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Green tea has a long history in China, where it has been enjoyed as a richly flavored beverage and used for medicinal purposes for thousands of years. Today, green tea has gained popularity and is consumed worldwide thanks to its many acclaimed health benefits. 

Green tea is made from the leaves of the Camellia sinensis plant. Though all varieties of tea come from the same plant, green tea is considered the healthiest because of how it is processed.

This article covers the known and potential health benefits of green tea, possible side effects, and what to look for when buying green tea for consumption or use as a dietary supplement. 


What is Green Tea?

Green tea is made from the leaves of the camellia sinensis tea plant. Native to China and India, this plant has been cultivated for hundreds, if not thousands, of years. Other types of “true” tea, including black tea, white tea, oolong tea, pu-erh tea, and purple tea, are all made from the same plant.

Like other types of tea, green tea contains a moderate amount of caffeine. Green tea can be consumed on its own or as an ingredient in flavored tea blends. While green tea is made from the same tea plant as other types of tea, there are a few key differences between green tea and other types of tea.

After green tea leaves are harvested, the leaves are quickly steamed or pan-fired in order to halt the oxidation process. This preserves the tea leaves’ light green color, and is one of the reasons why green tea is especially high in the beneficial properties present in the tea plant.

READ MORE: Caffeine Health Benefits


Japanese vs. Chinese Green Tea

Green tea is primarily produced in either China or Japan. While teas produced in these countries are similar in some ways, they have a few distinct characteristics that set them apart. Most notably, Chinese green teas are usually pan-fired to halt the oxidation process, while Japanese green teas are typically steamed.

As a result of these different processing methods, Chinese green teas tend to be mellower and more floral, while Japanese green teas are richer and more vegetal. Japanese green tea is also sometimes further processed into matcha, which is a finely ground powder produced from shaded green tea leaves.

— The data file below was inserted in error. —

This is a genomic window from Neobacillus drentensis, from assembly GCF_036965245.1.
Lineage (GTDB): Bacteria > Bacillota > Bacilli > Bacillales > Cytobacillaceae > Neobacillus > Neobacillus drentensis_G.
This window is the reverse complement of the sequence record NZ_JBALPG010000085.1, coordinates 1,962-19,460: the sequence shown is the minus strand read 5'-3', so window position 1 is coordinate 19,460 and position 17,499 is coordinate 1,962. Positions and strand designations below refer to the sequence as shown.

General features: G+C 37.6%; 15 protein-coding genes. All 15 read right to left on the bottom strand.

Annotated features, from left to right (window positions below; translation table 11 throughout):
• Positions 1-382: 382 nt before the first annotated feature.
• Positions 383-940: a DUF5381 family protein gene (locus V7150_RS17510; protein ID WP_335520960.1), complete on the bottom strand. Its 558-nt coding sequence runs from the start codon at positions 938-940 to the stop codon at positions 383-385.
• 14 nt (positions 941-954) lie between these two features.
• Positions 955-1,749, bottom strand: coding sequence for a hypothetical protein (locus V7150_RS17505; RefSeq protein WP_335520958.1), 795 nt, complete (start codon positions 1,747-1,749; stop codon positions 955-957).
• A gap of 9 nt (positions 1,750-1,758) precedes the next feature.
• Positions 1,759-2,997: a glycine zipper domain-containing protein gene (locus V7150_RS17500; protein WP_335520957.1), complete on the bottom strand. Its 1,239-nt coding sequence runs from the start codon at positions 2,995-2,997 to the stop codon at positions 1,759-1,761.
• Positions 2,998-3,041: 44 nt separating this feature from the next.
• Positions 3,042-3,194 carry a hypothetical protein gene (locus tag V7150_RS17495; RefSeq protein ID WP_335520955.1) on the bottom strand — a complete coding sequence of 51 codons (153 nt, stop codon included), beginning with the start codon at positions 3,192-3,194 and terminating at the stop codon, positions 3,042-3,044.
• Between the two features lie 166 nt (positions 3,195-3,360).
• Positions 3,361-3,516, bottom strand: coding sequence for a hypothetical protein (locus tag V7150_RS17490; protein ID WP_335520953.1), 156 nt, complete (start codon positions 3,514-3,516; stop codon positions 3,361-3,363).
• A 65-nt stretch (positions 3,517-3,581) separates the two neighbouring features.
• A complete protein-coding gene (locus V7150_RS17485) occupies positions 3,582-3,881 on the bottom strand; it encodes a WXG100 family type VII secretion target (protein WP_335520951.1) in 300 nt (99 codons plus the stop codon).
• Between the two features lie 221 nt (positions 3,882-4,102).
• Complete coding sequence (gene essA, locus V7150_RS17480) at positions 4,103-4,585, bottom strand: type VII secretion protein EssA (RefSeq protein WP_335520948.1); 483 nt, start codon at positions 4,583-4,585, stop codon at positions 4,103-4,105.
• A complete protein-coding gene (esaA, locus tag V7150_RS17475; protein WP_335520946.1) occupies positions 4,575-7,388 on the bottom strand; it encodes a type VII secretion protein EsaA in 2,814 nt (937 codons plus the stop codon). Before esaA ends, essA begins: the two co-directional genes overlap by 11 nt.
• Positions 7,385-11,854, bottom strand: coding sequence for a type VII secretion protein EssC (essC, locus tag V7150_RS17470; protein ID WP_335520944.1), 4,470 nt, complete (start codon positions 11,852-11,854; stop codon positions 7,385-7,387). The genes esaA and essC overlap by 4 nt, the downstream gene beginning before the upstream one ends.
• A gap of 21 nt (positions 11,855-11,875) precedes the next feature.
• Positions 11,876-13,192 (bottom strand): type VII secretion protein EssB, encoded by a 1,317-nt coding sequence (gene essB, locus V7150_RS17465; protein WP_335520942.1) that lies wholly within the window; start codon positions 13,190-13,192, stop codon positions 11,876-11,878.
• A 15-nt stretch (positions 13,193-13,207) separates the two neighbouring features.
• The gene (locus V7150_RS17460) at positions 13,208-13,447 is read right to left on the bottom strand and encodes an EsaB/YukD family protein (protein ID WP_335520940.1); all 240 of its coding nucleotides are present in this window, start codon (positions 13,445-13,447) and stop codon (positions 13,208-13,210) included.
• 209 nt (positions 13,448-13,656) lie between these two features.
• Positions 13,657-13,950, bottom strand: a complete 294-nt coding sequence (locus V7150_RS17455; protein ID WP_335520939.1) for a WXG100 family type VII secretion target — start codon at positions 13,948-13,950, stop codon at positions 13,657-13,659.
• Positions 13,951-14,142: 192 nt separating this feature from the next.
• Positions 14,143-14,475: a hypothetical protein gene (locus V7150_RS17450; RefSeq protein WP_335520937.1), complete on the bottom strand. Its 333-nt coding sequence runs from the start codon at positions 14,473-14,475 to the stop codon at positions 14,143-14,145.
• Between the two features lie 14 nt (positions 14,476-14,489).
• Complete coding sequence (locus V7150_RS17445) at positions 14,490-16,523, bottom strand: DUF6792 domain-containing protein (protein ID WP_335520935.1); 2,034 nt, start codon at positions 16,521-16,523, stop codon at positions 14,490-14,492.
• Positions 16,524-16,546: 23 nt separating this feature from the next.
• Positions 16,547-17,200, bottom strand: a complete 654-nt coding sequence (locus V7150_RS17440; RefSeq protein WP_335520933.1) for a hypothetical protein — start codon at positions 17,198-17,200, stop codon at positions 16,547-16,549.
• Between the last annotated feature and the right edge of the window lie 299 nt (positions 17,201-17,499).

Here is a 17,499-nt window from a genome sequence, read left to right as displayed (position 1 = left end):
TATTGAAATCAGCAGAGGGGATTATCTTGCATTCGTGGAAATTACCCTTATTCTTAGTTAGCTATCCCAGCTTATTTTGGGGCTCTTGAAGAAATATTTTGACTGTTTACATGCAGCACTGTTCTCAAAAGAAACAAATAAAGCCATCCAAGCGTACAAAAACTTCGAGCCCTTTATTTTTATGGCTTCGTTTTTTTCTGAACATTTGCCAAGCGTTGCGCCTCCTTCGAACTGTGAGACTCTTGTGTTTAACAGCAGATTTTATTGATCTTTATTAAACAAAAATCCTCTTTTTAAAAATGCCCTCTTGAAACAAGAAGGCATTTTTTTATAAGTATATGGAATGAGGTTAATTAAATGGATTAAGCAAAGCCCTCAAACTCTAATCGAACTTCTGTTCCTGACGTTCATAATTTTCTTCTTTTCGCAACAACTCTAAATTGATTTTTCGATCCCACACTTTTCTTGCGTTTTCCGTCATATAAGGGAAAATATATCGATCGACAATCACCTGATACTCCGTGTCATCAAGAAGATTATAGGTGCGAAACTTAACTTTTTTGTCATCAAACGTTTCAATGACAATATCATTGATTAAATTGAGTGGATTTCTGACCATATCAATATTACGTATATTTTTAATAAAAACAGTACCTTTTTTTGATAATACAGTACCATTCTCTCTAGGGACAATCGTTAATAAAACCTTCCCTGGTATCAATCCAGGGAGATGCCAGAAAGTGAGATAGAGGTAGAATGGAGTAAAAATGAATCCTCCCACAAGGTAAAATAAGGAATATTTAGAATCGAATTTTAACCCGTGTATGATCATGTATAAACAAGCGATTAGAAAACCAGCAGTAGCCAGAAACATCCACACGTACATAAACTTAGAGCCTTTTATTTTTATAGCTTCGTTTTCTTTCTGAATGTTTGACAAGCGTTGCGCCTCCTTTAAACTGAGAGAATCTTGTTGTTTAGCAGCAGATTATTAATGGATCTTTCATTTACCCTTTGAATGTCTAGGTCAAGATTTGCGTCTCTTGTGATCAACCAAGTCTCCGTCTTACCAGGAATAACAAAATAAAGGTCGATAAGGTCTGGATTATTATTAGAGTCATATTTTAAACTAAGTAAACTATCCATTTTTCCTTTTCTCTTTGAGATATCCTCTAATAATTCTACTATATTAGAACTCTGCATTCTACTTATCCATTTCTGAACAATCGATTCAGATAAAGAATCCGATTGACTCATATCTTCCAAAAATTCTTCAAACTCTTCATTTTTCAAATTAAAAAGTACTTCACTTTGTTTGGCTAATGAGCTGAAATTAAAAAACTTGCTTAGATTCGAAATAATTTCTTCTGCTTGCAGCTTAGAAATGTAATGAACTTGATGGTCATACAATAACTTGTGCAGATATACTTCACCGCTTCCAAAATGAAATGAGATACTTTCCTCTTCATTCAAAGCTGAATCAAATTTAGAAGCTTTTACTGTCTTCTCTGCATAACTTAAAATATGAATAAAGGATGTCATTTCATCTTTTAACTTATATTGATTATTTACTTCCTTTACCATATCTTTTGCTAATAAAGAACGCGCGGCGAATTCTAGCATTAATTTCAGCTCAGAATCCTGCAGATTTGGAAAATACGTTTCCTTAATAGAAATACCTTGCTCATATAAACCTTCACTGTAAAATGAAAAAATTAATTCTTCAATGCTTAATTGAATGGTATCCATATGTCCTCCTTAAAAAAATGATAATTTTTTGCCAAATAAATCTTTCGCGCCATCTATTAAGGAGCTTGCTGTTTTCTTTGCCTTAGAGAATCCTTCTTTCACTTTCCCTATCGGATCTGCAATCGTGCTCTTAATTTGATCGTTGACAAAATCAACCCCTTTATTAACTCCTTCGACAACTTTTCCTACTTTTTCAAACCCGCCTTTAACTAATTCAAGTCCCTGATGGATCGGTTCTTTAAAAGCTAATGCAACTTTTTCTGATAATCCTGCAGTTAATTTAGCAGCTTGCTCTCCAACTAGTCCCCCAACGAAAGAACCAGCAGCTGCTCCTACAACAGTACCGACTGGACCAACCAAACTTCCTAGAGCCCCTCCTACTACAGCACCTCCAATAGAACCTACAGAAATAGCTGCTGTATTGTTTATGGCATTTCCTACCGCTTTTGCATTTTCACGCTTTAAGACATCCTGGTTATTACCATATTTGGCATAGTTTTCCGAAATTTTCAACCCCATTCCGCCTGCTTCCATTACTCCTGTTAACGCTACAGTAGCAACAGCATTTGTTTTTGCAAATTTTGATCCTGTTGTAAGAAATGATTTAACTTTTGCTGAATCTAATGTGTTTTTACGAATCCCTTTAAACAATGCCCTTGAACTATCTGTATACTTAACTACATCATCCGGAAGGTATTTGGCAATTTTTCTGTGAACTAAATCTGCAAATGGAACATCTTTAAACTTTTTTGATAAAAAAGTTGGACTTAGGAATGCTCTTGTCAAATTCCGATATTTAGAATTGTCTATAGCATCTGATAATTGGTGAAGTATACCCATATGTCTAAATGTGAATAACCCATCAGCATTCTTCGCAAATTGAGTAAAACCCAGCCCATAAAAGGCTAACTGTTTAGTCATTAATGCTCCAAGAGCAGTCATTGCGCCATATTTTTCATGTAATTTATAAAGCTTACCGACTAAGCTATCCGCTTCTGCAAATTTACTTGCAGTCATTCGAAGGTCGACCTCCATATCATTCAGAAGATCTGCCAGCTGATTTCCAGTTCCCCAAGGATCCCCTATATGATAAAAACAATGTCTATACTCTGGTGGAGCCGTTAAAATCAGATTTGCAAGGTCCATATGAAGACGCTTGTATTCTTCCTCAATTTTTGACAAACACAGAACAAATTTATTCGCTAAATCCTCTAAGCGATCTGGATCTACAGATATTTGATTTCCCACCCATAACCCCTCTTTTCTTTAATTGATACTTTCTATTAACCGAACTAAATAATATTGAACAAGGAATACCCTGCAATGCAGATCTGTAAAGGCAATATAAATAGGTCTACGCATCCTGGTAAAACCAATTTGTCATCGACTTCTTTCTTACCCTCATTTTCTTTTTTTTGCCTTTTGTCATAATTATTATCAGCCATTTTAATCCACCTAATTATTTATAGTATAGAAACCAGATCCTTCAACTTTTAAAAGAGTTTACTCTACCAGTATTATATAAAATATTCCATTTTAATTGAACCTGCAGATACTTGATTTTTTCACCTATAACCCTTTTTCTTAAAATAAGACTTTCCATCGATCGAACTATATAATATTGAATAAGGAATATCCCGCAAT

Flavored Green Tea vs. Classic Green Tea

Green tea comes in a variety of classic types, from bold Gunpowder to mellow Kukicha and everything in between. These green teas contain just one ingredient: high-quality tea leaves harvested from the camellia sinensis plant.

But if you don’t like the taste of green tea on its own, or just want to try something different, there are plenty of flavored blends to choose from as well. Flavored green teas contain green tea as a base, which is then blended with different herbs, spices, fruits, and flowers depending on the tea.

Some of our most popular flavored green teas include Moroccan Mint, which is a blend of Gunpowder green tea flavored with spearmint; Vanilla Bean, which is a green tea flavored with vanilla, and Jasmine Yin Cloud, with is a Chinese green tea scented with delicate jasmine blossoms. Flavored green teas contain just as many health benefits as classic green teas, so feel free to pick whichever one strikes your fancy.


Green Tea vs. Matcha

While green tea and matcha share many similarities, there are some important differences between the two types of tea. Essentially, green tea is a type of full-leaf tea that is infused in hot water, while matcha is made from green tea leaves that are stone-ground into a fine powder and prepared by whisking together with hot water.

So which one is better for you? When you drink a cup of tea, you’re drinking an infusion of tea leaves in water, while when you drink a bowl of matcha, you’re actually consuming the whole tea leaf. Because matcha is so concentrated, it will contain even more of the beneficial properties present in green tea, along with a stronger flavor.

Matcha is also typically much higher in caffeine than a typical green tea, and can be somewhat of an acquired taste until your palate adjusts to it. Whether you go for a cup of green tea or a bowl of matcha is largely a matter of personal preference – they’re both full of beneficial properties that can have a positive impact on your health.

READ MORE: 10 Match Tea Benefits


Green Tea Benefits